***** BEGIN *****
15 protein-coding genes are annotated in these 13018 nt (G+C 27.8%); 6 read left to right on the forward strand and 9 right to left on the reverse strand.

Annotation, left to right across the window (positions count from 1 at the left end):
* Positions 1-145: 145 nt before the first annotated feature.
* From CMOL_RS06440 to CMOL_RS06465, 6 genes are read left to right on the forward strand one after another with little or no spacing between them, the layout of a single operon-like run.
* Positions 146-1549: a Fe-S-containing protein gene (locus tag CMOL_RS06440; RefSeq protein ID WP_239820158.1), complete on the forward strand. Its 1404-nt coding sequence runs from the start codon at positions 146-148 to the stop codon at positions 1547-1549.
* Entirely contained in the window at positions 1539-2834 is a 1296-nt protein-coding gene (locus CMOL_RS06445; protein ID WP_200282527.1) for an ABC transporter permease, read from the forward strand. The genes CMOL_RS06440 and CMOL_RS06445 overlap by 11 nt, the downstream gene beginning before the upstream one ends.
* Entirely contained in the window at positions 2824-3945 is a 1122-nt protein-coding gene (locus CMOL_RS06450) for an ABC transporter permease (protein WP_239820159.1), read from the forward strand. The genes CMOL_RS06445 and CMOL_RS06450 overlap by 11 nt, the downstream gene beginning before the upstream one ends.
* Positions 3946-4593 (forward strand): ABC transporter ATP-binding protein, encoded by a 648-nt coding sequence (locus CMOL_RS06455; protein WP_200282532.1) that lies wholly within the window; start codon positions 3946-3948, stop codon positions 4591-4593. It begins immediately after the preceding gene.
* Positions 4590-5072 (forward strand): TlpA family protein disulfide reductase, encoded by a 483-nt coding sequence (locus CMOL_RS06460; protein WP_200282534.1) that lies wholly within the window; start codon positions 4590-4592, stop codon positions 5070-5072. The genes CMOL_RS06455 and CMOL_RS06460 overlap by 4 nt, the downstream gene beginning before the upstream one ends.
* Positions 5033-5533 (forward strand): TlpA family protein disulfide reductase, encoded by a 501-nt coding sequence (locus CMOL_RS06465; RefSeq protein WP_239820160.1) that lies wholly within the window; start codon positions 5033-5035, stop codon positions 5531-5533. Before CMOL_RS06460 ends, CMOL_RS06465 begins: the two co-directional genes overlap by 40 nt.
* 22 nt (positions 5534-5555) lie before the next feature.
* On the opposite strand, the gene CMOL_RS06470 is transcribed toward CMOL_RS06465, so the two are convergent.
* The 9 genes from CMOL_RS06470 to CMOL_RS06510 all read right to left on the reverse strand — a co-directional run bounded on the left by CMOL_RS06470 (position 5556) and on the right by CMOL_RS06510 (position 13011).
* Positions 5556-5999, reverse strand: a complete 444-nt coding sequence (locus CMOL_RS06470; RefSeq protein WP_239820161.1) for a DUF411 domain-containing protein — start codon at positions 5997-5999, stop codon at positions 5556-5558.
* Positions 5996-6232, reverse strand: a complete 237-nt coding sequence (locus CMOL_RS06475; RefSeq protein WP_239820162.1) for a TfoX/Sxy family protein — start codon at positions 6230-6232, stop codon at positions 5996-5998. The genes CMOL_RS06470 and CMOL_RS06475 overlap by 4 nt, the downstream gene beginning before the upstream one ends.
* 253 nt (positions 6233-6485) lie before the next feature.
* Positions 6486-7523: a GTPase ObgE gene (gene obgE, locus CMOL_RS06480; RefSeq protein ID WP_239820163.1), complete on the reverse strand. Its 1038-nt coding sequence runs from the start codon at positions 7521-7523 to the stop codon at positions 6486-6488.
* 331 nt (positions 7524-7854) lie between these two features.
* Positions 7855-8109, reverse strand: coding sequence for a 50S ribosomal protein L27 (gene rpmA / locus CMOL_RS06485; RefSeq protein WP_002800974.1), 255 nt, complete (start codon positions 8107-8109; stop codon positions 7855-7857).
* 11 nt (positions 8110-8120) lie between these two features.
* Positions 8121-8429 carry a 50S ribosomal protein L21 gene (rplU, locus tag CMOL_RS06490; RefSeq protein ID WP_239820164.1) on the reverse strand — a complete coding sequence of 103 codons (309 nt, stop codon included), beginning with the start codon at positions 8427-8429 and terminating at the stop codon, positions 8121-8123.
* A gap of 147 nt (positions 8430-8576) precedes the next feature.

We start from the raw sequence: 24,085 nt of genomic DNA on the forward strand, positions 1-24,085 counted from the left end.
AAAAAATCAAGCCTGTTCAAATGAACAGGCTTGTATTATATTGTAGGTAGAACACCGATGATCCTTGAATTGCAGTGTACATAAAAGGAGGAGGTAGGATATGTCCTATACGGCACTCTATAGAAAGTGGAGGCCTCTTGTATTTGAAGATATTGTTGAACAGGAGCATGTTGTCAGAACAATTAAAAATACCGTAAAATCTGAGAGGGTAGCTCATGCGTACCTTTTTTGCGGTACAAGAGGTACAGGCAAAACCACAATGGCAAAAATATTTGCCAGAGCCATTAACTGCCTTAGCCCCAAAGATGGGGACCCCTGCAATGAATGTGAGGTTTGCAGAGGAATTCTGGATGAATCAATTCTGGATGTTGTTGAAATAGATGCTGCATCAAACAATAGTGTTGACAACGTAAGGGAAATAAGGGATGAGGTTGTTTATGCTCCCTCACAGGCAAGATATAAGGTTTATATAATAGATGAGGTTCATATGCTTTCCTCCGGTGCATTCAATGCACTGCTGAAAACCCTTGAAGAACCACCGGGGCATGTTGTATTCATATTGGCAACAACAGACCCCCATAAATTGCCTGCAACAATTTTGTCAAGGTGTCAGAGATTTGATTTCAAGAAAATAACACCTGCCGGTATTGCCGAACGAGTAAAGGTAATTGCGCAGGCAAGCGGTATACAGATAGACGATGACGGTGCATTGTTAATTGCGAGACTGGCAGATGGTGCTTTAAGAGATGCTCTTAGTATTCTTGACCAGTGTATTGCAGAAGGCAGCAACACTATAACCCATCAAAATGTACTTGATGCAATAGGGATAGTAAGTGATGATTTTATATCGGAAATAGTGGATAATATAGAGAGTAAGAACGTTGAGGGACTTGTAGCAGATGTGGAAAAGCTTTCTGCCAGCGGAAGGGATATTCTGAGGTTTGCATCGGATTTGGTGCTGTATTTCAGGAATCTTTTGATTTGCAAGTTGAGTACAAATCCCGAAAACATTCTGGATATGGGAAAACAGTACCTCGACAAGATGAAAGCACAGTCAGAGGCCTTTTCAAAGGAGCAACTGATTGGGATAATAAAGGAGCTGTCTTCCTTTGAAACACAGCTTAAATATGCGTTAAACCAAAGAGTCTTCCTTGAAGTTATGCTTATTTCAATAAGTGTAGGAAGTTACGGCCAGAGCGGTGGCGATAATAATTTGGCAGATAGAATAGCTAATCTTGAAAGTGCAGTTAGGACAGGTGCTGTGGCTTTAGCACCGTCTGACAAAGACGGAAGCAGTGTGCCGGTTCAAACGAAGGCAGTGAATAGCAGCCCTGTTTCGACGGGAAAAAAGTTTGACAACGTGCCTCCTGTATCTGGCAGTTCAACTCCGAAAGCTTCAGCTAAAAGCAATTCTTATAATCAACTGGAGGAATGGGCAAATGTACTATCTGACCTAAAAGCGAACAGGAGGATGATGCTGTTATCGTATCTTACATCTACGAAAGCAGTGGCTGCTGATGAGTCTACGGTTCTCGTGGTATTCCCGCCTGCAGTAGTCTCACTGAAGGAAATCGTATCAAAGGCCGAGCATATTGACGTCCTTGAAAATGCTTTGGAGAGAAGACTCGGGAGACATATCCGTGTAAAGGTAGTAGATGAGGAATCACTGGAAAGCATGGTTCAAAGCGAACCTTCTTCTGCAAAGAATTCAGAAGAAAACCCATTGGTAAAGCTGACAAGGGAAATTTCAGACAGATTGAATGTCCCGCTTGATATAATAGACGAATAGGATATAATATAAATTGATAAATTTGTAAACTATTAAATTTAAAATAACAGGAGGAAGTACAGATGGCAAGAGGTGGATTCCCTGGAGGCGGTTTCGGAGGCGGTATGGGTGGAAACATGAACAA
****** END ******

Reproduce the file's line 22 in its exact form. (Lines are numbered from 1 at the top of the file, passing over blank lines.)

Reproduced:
* A gap of 147 nt (positions 8430-8576) precedes the next feature.